Installation of photovoltaic modules on the roof of the Green Rock Apartments

A year ago what you find at the Green Rock Apartments complex in northeast Minneapolis was a typical flat roof that bakes in the sun. Today, dozens of south-facing photovoltaic modules absorb sunlight and supply the building with up to 30,000 kilowatts per year – or 100 percent of its electricity needs.

The project, which was installed by local solar developer Adapana Solar Technologies, is part of Minneapolis’s efforts to reduce carbon emissions while increasing the availability of affordable housing in the city. “We’re trying to address climate change,” said Patrick Hanlon, director of environmental programs in Minneapolis. “At the local level, which we focus on, these solutions can also be an antidote to inequality.”

This is where the city’s 4d Affordable Housing Incentive Program comes into play, which offers tax incentives to landlords who put rental-controlled units aside. To sweeten the pot, builders who signed up for the program can now also get discounts from utility companies and the city for solar installation and efficiency.

The more energy efficient a house is, the less drafty and affordable it will be when it comes to energy bills. And when you consider Minnesota’s extra cold winters, those differences in comfort and heating bills can really add up.

“Energy efficiency is the cheapest form of energy,” said Ben Passer, director of energy access and equity at Fresh Energy, a group that works with Minneapolis to bring efficiency improvements to residents. “It’s important that everyone has access.” Hanlon said the 4d program also helped rebuild nearly 1,000 buildings over the past year, including many BIPOC-owned companies that suffered significant damage or burned to the ground last May during the riots following George’s killing Floyd by a police officer Minneapolis.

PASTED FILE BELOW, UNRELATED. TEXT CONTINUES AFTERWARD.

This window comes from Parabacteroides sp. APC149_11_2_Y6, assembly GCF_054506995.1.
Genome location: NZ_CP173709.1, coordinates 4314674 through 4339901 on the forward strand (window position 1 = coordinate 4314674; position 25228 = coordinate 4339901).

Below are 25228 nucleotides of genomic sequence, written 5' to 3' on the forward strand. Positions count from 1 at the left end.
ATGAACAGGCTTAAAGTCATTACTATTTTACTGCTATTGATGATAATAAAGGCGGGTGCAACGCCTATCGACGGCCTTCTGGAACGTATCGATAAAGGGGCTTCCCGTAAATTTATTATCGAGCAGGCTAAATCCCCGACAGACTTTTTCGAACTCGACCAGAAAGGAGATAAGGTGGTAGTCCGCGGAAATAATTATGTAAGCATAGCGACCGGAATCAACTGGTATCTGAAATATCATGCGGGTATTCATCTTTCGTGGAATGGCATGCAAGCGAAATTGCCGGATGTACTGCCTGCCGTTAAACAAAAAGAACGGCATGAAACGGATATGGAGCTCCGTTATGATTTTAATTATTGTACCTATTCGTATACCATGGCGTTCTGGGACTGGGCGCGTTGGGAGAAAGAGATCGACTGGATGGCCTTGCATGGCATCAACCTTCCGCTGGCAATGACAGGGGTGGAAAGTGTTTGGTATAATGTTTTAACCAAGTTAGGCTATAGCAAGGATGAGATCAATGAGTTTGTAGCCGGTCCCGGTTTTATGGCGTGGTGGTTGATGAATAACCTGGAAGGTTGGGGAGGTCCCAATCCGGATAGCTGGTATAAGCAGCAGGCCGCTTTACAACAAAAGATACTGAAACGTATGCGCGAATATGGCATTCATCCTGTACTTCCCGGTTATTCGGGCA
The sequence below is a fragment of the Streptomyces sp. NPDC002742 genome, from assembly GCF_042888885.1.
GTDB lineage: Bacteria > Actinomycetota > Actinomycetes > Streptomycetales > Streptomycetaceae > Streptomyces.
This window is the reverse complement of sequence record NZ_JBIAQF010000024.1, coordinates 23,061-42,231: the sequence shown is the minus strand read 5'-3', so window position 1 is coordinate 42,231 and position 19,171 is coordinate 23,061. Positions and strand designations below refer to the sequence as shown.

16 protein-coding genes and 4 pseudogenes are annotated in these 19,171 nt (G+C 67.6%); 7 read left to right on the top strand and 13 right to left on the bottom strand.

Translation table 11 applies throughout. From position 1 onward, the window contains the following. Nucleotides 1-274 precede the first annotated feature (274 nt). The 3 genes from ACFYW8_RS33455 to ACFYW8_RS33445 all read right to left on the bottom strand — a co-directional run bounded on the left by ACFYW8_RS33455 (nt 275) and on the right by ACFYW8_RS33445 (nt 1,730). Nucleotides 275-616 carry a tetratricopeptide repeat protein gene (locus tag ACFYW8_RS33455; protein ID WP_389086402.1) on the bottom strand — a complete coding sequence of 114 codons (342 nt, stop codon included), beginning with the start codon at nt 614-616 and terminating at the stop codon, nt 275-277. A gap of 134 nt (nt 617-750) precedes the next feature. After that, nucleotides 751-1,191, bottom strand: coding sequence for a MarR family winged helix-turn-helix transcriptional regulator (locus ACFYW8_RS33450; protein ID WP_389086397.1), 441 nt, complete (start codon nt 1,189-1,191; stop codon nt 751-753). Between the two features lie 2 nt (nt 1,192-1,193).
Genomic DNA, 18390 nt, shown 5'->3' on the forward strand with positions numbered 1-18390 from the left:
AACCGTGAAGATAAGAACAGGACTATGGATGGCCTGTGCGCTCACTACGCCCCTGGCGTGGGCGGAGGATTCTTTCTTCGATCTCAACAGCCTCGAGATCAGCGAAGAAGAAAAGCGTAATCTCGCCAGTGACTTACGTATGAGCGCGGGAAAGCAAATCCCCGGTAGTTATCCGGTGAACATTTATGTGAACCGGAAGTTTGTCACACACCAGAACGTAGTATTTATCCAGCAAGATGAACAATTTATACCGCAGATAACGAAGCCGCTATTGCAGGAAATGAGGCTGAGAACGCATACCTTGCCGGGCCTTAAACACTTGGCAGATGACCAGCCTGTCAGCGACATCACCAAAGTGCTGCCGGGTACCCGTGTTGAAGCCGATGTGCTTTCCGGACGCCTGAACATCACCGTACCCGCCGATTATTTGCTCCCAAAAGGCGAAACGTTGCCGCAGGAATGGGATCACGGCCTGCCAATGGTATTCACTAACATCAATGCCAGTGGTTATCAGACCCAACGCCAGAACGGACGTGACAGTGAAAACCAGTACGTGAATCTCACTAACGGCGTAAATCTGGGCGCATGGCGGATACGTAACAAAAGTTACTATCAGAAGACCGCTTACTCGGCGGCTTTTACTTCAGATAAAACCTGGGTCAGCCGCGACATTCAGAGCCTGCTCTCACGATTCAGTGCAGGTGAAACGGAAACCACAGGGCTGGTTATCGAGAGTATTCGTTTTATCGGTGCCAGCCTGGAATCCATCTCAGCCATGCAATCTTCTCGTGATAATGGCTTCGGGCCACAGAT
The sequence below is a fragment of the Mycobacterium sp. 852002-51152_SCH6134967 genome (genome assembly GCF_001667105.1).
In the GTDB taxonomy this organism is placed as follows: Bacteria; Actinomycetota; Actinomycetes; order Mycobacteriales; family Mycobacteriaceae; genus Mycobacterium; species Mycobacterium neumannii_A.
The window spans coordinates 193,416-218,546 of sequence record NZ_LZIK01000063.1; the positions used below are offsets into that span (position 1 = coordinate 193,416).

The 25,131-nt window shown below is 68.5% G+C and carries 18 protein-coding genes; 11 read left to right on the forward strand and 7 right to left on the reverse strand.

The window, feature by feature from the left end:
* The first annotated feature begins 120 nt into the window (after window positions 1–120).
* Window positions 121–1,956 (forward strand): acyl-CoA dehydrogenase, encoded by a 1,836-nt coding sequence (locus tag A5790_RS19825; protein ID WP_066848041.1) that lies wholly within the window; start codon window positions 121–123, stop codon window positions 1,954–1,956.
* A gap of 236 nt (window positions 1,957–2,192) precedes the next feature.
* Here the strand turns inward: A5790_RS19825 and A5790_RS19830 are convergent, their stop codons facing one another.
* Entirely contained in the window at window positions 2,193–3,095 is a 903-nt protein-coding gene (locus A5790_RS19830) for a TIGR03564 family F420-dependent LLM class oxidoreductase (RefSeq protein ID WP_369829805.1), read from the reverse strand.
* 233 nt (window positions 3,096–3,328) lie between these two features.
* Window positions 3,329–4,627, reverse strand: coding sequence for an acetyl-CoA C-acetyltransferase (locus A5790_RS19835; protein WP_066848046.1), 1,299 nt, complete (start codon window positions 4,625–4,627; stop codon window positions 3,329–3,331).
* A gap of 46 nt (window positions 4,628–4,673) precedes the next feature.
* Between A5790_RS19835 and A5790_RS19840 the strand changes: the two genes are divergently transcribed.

Minneapolis is prioritizing the solar development of 4d buildings and “green zones,” which the city identifies as areas where environmental issues disproportionately affect low-income households and color communities. The aim is to ensure a fairer distribution of the benefits of clean energy and energy efficiency while at the same time keeping the housing with these benefits within financial reach of a larger number of city dwellers.

This is a critical need. Since 2010, the twin cities of Minneapolis and St. Paul, Minnesota, have gained approximately 75,000 new residents, with Minneapolis’ population (currently 420,000) growing faster than it has been since 1950. The boom is in part due to an increasing number of residents operating in and around the world operate around the two cities. Around the same time, the 2008 recession slowed new housing development, creating a general housing shortage and leading to gentrification. To make matters worse, new buildings were often associated with high rents.